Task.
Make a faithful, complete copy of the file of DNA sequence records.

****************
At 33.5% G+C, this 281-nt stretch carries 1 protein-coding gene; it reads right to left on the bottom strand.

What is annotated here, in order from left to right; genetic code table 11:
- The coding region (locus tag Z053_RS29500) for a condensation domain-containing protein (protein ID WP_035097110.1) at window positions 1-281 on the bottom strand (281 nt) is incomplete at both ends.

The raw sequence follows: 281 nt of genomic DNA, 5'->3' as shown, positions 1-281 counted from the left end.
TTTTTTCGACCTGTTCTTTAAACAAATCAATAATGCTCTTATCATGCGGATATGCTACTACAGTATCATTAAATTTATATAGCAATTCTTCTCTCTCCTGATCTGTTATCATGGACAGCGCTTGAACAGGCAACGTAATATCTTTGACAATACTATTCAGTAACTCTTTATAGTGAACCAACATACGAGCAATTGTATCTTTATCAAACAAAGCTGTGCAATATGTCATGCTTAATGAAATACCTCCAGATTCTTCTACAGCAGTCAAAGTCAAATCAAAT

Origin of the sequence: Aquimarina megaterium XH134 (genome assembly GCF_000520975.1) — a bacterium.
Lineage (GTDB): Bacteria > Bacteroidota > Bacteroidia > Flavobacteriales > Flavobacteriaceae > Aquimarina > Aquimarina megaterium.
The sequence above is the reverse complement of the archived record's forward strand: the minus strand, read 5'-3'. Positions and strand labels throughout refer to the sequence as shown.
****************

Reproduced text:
At 33.5% G+C, this 281-nt stretch carries 1 protein-coding gene; it reads right to left on the bottom strand.

What is annotated here, in order from left to right; genetic code table 11:
- The coding region (locus tag Z053_RS29500) for a condensation domain-containing protein (protein ID WP_035097110.1) at window positions 1-281 on the bottom strand (281 nt) is incomplete at both ends.

The raw sequence follows: 281 nt of genomic DNA, 5'->3' as shown, positions 1-281 counted from the left end.
TTTTTTCGACCTGTTCTTTAAACAAATCAATAATGCTCTTATCATGCGGATATGCTACTACAGTATCATTAAATTTATATAGCAATTCTTCTCTCTCCTGATCTGTTATCATGGACAGCGCTTGAACAGGCAACGTAATATCTTTGACAATACTATTCAGTAACTCTTTATAGTGAACCAACATACGAGCAATTGTATCTTTATCAAACAAAGCTGTGCAATATGTCATGCTTAATGAAATACCTCCAGATTCTTCTACAGCAGTCAAAGTCAAATCAAAT

Origin of the sequence: Aquimarina megaterium XH134 (genome assembly GCF_000520975.1) — a bacterium.
Lineage (GTDB): Bacteria > Bacteroidota > Bacteroidia > Flavobacteriales > Flavobacteriaceae > Aquimarina > Aquimarina megaterium.
The sequence above is the reverse complement of the archived record's forward strand: the minus strand, read 5'-3'. Positions and strand labels throughout refer to the sequence as shown.